Rani Laxmi Bai enjoyed more freedom than any other women of that era as her father used to work in the Peshwa Court of Bithoor. She not only practiced self defense, archery, horse riding, but also formed an army of women in the court. Rani Lakshmi Bai was born in 1828, in Varanasi as ‘Manikarnika’, however, her date of birth remains disputed.

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Rani Laxmi Bai got married to Gangadhar Rao, King of Jhansi, when she was just 7 years old. Her marriage was short-lived and therefore, at the age of 18, she became Rani of Jhansi. Soon after, the Britishers took advantage of her lack of experience and seized Jhansi from her. They asked her to leave the fort as the ruler and offered her Rs. 60,000 as pension. But Laxmi Bai was so determined to defend Jhansi that she denied them and form an army of their own. The army not only included men but also women.

Army of Rani laxmi Bai (Source: Wikimedia Commons)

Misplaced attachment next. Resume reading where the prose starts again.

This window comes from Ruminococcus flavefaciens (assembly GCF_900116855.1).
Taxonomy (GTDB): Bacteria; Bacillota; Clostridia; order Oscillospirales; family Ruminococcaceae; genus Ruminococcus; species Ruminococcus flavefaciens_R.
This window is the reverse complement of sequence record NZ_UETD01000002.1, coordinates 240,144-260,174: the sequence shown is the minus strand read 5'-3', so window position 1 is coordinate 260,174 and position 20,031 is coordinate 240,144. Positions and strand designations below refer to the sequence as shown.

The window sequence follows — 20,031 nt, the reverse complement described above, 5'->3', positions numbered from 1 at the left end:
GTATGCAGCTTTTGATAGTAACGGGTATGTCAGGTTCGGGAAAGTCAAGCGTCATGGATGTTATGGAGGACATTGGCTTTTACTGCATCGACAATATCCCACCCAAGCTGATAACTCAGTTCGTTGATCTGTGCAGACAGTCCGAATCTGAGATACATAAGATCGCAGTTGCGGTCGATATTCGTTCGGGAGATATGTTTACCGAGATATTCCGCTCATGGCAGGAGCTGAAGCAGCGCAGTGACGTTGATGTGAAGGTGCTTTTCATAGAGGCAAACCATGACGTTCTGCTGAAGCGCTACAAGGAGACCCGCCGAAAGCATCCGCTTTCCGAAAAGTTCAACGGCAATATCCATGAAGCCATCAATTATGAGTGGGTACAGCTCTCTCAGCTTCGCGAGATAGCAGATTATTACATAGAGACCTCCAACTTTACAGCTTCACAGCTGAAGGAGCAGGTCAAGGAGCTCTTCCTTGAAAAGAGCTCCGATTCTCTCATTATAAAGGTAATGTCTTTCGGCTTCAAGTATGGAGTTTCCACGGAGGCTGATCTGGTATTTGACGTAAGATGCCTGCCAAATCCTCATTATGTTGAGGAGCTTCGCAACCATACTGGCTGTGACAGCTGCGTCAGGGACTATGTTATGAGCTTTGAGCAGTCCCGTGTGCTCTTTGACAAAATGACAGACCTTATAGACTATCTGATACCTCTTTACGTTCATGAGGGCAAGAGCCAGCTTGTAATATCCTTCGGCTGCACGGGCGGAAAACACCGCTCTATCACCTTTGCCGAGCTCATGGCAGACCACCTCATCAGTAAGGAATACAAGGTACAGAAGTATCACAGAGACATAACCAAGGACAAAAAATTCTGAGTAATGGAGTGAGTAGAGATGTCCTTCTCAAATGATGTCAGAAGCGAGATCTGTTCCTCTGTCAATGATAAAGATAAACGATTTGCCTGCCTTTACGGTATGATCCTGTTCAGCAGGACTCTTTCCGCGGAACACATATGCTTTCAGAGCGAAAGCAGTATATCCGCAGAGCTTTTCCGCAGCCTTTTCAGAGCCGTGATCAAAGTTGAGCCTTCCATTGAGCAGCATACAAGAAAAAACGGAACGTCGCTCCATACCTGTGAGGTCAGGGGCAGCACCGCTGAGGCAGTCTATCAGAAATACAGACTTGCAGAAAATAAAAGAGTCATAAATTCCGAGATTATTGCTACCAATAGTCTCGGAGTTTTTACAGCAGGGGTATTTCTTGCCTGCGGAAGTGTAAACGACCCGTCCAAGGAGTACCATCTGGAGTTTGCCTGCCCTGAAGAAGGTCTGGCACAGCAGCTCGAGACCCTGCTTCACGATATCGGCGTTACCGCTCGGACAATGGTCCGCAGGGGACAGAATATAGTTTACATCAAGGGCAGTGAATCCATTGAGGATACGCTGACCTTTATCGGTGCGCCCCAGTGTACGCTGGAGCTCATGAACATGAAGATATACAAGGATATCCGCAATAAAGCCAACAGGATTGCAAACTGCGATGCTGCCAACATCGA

Army of Rani Laxmi Bai. Image Source: Wikimedia Commons

Rani not only defended Jhansi from Britishers but also from neighboring states. In September to October 1857, she fought with King of Orchha and Datia.

British appointed Sir Hugh Rose to capture Jhansi. In 1858, Britishers tried to enter Jhansi. They looted common people and killed many people, including Women and children. Hence, Laxmi Bai decided to fight against Britishers along with the army. The war continued for about two weeks. Women were not only equipped with arms but were also supplying food to the people in need. But when Britishers attacked Jhansi on March 31, they were able to enter Jhansi.

Fort of Jhansi in 1857 (Source: Wikimedia Commons)
Fort of Jhansi in 1857. Image Source: Wikimedia Commons

After Britishers were able to capture Jhansi, Laxmi Bai tied her adopted son Damodar Rao on her back and start fighting with two swords, left Jhansi to ask Peshwas to support her against the Britishers. Peshwa decided to help her by sending his army. When Kalpi was attacked by Britishers, Laxmi Bai came in front and fought. Her attack set-back the British Army.